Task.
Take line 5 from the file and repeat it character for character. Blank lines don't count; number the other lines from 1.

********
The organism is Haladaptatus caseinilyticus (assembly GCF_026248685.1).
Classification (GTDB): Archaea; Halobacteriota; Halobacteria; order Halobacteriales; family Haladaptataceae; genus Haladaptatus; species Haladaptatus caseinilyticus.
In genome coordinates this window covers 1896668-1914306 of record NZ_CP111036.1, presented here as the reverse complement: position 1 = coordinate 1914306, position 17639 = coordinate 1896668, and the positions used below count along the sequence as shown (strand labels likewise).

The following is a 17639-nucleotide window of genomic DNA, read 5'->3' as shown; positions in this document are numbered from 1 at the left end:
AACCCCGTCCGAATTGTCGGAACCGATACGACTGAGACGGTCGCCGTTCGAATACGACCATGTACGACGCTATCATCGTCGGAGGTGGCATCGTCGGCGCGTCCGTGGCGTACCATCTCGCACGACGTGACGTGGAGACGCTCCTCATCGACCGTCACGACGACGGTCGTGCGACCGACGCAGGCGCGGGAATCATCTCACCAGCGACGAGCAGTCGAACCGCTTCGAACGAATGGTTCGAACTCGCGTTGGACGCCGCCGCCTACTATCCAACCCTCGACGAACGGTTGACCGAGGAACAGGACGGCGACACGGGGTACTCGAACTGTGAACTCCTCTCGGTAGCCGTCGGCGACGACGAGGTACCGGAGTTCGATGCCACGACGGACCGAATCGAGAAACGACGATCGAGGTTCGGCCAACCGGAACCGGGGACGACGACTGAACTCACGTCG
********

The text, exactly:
AACCCCGTCCGAATTGTCGGAACCGATACGACTGAGACGGTCGCCGTTCGAATACGACCATGTACGACGCTATCATCGTCGGAGGTGGCATCGTCGGCGCGTCCGTGGCGTACCATCTCGCACGACGTGACGTGGAGACGCTCCTCATCGACCGTCACGACGACGGTCGTGCGACCGACGCAGGCGCGGGAATCATCTCACCAGCGACGAGCAGTCGAACCGCTTCGAACGAATGGTTCGAACTCGCGTTGGACGCCGCCGCCTACTATCCAACCCTCGACGAACGGTTGACCGAGGAACAGGACGGCGACACGGGGTACTCGAACTGTGAACTCCTCTCGGTAGCCGTCGGCGACGACGAGGTACCGGAGTTCGATGCCACGACGGACCGAATCGAGAAACGACGATCGAGGTTCGGCCAACCGGAACCGGGGACGACGACTGAACTCACGTCG